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Google launches a YouTube Video Identification Beta

As Google launched the latest content ID tool for YouTube which they describe as "the next step in a long list of content policies and tools that we have provided copyright owners so that they can more easily identify their content and manage how it is made available on YouTube", PublicKnowledge expressed concerns on the effect this could have on fair use rights and overall free flow of information on the internet, in an article titled: "Google Blinks, and Today the Internet is a Little Less Free".

Gigi Sohn of Public Knowledge has said:

"While YouTube should be be praised for making it easy for a user to contest a block, it should also recognize that permitting a copyright holder to have “block” as a default setting will likely limit the free flow of legal content over the Internet. Regardless of whether their use of copyrighted material is legal or fair use (such as commentary or criticism, which can legally use large portions of copyrighted works), many users will simply give up after being blocked (particularly if they fear a possible lawsuit). Or others may not bother to post to YouTube at all. This is why it is critically important that when YouTube sends notices to those users who do get blocked, that they also provide information about users rights, including fair use, so users can make an intelligent choice about whether to challenge their accusers."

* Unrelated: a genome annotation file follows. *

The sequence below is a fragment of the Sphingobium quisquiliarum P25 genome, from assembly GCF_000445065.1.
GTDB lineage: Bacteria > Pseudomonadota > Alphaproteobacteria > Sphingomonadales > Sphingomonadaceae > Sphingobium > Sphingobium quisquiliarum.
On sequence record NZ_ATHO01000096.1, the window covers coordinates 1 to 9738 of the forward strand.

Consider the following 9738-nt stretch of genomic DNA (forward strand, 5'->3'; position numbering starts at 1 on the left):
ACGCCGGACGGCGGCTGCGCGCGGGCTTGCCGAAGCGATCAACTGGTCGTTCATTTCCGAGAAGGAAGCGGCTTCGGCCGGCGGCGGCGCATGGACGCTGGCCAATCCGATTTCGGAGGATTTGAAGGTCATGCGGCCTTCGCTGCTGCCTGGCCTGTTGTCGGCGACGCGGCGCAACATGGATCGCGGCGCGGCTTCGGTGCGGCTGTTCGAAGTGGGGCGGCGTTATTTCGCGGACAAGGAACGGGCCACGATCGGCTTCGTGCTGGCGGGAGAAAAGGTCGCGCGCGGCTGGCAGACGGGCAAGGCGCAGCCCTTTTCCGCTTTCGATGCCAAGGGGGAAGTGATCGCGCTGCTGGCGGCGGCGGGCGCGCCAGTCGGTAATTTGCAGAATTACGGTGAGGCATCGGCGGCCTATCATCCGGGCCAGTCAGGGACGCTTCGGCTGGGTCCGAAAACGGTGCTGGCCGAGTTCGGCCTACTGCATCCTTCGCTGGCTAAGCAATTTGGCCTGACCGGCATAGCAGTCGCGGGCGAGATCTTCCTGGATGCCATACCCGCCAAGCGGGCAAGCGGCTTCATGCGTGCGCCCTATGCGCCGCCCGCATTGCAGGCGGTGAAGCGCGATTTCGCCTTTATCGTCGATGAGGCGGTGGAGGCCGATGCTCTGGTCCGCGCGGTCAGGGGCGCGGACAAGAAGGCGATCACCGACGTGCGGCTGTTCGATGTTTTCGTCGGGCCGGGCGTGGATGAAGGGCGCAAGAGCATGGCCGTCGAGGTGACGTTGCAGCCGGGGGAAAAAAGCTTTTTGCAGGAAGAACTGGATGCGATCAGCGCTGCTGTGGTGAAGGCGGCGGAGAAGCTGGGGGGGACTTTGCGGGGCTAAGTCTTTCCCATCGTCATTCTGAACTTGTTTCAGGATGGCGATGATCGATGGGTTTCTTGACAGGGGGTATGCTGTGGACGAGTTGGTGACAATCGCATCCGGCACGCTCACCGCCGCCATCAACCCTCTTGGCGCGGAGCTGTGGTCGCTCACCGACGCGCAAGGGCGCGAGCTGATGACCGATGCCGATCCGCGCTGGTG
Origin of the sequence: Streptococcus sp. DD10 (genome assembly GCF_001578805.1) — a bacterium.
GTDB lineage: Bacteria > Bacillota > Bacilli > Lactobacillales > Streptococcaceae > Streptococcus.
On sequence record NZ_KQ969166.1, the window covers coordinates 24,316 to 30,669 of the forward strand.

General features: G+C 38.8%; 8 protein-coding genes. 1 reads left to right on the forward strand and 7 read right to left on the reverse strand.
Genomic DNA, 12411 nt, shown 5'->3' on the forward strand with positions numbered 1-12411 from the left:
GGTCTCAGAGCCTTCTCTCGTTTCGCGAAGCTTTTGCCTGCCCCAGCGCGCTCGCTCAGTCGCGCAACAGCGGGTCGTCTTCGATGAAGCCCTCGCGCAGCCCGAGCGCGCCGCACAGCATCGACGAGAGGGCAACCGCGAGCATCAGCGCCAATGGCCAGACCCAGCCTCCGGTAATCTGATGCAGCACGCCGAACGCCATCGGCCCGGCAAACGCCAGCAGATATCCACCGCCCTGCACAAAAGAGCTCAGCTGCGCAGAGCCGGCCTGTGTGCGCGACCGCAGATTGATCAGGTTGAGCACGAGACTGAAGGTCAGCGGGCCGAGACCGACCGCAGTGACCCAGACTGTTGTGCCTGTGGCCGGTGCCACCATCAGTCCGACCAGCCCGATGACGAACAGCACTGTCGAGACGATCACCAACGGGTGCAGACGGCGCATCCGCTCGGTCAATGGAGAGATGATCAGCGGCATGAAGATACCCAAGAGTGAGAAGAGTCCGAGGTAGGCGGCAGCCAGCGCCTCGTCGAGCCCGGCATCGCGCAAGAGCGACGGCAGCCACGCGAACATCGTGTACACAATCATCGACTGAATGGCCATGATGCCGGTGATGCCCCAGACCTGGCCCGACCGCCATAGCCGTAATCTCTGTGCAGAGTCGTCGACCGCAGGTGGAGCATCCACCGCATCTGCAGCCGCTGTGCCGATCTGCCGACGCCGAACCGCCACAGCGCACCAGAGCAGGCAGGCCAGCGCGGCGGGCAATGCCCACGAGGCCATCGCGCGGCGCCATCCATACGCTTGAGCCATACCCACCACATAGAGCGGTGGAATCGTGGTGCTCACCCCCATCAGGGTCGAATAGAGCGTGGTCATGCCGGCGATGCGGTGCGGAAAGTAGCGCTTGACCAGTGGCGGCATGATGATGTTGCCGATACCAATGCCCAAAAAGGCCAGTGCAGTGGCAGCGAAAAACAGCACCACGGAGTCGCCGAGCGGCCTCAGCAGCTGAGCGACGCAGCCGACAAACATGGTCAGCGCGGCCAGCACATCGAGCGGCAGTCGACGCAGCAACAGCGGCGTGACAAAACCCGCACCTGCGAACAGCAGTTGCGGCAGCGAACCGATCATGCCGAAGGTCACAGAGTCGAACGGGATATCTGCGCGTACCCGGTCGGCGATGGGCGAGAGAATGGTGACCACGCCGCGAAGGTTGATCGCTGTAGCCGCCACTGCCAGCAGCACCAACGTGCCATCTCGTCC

"What also causes us great concern is the effect that Google/YouTube’s action will have on every other Internet conduit for copyrighted content, both big and small. Google’s acquiescence to the content industry is likely to become the industry standard - you must filter out copyrighted content, regardless of whether you have Google’s resources to build your own filter."

-- Read more

What Google initiated here is basically a sort of a DRM. Worst of all, it is a form of DRM which may, after Google, be adopted as a standard over various web sites. It gives, like all DRM, real teeth to the DMCA. If this gets through as it is, draconian copyrights are about to start hurting even more, and even people who used to just ignore it.


Sure looks like a big


Sure looks like a big setback for the homebrew documentary and blogging community and a tighter grip on power for the oligarchy. Maybe there's a silver lining, a bit like the riaa, the crazier they get the more people will reject them, and the easier it is for competetitors to emerge with "what you want" as the unique selling point.

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